by Ariel Beynon
Jim Nason begins by introducing the three main characters in his latest poetry collection, Rooster, Dog, Crow, all of whom embody individuals who appear in the second half of the narrative living on the streets.
As he starts to read, the characters cease to be as transparent. They begin to gain personalities. With the description of them performing for an audience, we are able to understand one way they have learnt to survive. Their environment starts to take form as well. “Crow soars of Yonge Street cars, / moon-lit Dog begging in-front of Taco Bell. / Crow stares at the asphalt—blood, her blood / a shadow-self on tar—angel of ash, angel of the confusion, / she flies over the city—its hurtful mix”.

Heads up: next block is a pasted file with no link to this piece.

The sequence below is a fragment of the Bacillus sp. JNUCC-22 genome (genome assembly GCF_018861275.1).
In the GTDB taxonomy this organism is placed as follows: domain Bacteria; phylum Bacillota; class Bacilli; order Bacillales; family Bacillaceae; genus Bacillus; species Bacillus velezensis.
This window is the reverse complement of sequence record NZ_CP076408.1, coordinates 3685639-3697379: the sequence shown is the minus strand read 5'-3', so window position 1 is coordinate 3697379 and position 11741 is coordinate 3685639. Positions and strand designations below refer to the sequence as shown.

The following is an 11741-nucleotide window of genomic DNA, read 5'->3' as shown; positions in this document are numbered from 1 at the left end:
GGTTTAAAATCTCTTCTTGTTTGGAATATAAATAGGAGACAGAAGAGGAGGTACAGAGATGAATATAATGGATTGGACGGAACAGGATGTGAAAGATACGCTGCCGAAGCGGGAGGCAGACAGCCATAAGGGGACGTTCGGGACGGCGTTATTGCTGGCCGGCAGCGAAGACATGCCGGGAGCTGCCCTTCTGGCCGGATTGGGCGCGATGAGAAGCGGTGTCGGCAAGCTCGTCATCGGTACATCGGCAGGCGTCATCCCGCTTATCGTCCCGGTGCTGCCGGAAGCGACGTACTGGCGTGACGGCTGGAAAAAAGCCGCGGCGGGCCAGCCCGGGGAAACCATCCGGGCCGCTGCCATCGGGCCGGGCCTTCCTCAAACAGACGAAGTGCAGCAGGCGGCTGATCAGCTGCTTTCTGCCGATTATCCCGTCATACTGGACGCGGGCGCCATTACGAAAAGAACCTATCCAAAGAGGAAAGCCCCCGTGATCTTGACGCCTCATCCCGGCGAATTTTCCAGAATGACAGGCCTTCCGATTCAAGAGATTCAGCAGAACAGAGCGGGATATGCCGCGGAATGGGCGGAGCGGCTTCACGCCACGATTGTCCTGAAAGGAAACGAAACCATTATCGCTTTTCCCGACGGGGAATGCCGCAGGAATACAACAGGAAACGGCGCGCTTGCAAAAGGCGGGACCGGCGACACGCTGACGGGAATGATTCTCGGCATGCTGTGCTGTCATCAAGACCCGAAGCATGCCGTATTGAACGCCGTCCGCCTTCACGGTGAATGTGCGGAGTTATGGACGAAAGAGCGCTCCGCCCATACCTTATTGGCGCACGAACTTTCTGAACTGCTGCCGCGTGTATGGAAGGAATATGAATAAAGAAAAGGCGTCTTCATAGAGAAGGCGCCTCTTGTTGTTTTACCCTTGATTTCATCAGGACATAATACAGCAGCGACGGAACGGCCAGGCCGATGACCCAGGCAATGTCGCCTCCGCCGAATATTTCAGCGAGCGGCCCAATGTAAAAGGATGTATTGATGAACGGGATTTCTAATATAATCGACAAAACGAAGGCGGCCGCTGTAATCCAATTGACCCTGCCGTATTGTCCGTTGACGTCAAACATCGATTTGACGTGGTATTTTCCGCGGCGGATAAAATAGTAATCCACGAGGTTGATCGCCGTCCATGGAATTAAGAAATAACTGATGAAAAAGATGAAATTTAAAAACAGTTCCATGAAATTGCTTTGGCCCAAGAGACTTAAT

The pleasure of Nason’s poetry begins and revolves around his ability to create multifaceted characters, people who suffer, who each have their own difficulties (Dog’s paranoia for example) and who still try to live despite it all. Not just survive, but live their life. The decision to include sketches of Dog, Crow, and Rooster deepens our understanding of them while mirroring the complexity of the characters. The syntax and structure help streamline the visuals and characters, balancing and regulating when the landscape or the characters’ personalities overshadow each other.
What Nason offers us as readers are complex characters to fall in love with, show compassion for, and ultimately learn something from.
From the ‘Nooner’ on September 27, 2018